Short Story

Saturday Skit: Roll With It

“Smell it,” he says.

“I don’t want to smell it.” Davey lifts up the plate and pushes it towards my face. I jerk my head back, saving my nose from shame.

“Piss, right?”

“It does not smell like piss.”

“My sushi is drenched in piss, here—“ he lifts the plate higher. “Brian, I’m telling you, my rainbow roll is absolutely radiating of piss.” We stare at each other, and Davey doesn’t budge: “Smell it!”

“Get your sushi out of my face.” One by one, surrounding tables pick up our conversation and begin eating their edamame like popcorn. One skinny Japanese waitress—the one who isn’t fooling anyone with that accent—she walks by and finds us arguing.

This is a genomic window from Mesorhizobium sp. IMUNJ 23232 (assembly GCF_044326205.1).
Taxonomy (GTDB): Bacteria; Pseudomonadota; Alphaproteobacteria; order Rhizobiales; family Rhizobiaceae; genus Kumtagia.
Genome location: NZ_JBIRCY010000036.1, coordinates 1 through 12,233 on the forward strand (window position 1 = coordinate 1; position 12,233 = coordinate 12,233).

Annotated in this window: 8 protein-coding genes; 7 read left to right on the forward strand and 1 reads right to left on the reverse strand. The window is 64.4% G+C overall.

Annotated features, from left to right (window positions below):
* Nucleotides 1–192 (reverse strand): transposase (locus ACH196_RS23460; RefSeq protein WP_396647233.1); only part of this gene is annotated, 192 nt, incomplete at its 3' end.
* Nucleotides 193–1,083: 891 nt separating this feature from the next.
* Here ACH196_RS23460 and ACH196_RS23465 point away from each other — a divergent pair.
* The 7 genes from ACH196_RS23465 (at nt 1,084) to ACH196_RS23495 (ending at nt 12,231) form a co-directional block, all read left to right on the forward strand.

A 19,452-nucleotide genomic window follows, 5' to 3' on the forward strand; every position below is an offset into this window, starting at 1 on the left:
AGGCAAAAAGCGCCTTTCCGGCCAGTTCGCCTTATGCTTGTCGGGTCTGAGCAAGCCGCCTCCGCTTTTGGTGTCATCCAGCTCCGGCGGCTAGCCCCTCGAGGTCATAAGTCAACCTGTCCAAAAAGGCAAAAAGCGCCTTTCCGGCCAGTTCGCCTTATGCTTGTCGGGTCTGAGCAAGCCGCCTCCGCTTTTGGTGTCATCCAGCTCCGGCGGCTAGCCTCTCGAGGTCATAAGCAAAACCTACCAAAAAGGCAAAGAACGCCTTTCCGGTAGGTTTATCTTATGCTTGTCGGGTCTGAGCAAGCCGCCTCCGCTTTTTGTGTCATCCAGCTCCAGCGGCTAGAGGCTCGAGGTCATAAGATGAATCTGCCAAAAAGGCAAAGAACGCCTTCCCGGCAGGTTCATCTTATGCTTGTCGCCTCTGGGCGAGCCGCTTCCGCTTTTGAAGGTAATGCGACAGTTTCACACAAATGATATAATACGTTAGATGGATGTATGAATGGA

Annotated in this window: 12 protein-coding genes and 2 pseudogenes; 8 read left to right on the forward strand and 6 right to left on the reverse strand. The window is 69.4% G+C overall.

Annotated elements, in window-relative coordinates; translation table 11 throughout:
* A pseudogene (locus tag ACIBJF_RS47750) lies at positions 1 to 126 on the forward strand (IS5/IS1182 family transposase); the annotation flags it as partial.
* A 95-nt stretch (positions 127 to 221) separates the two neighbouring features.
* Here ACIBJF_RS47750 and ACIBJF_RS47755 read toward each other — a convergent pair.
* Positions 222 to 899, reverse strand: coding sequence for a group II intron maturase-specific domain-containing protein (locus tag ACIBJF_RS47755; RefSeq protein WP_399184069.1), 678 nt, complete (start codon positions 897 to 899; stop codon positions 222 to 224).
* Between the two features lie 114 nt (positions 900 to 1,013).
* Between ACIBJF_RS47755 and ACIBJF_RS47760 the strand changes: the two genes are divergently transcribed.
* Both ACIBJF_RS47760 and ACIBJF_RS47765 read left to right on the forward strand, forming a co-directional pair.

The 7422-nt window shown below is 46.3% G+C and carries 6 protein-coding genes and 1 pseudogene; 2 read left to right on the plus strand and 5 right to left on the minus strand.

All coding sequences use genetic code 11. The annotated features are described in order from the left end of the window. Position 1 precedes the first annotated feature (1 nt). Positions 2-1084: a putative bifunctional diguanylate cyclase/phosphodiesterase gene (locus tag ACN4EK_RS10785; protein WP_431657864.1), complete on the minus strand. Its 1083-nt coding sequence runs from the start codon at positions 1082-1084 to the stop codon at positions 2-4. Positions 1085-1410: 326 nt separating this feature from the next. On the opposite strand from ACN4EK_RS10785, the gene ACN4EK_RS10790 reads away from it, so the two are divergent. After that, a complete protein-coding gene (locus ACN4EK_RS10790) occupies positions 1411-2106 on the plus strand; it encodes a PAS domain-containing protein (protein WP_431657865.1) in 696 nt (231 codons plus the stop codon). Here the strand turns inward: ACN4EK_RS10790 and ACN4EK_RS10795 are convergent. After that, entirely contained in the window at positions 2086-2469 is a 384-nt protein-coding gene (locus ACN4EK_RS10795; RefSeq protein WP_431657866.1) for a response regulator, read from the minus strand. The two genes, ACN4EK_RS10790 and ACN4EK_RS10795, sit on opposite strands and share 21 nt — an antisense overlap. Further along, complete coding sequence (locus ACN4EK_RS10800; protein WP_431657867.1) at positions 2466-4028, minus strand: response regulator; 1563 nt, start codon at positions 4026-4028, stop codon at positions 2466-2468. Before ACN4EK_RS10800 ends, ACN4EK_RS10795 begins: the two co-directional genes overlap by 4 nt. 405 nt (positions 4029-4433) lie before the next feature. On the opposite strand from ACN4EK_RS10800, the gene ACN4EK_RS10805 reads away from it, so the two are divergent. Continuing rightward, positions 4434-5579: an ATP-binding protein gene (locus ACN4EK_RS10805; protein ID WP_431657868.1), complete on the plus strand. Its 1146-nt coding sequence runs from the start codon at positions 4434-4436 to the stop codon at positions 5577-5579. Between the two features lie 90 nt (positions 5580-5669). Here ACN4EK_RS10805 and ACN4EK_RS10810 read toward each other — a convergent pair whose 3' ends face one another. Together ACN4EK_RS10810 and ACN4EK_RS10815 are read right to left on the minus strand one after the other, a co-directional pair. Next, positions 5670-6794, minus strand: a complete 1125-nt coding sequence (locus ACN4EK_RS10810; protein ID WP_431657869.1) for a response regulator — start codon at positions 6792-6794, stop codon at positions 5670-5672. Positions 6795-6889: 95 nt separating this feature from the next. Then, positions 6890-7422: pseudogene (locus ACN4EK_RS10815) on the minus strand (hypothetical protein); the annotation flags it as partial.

“Ever-ting arright?” She twirls her pointer in a curl. Her name tag says Sarah.

“Fine, thanks.”

“It’s not fine,” Davey fires. “Ma’m, my rainbow roll… it…”

“Uh-huuh”

“It smells like pee.” The quick sound of a half-popped edamame shell plopping into a bowl of soy sauce is heard. Even the fish have stopped swimming. (more…)

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Saturday Short: Training Day

The following is flash fiction. Check out my other Saturday Shorts here.

Training Day

Fresh air and midday sun (through glass) taunted lungs, and the mothers and fathers, settled and unsettled; the heavy eye balls; the sleepers in the stalls—all of us—sorted and slightly rocking. Our shoes and briefcases brimmed the aisles, and our mouths coughed. Blind but secure, the train rattled, and what could we do but wait. Care for a cup of tea? Anything. Just bring me anything.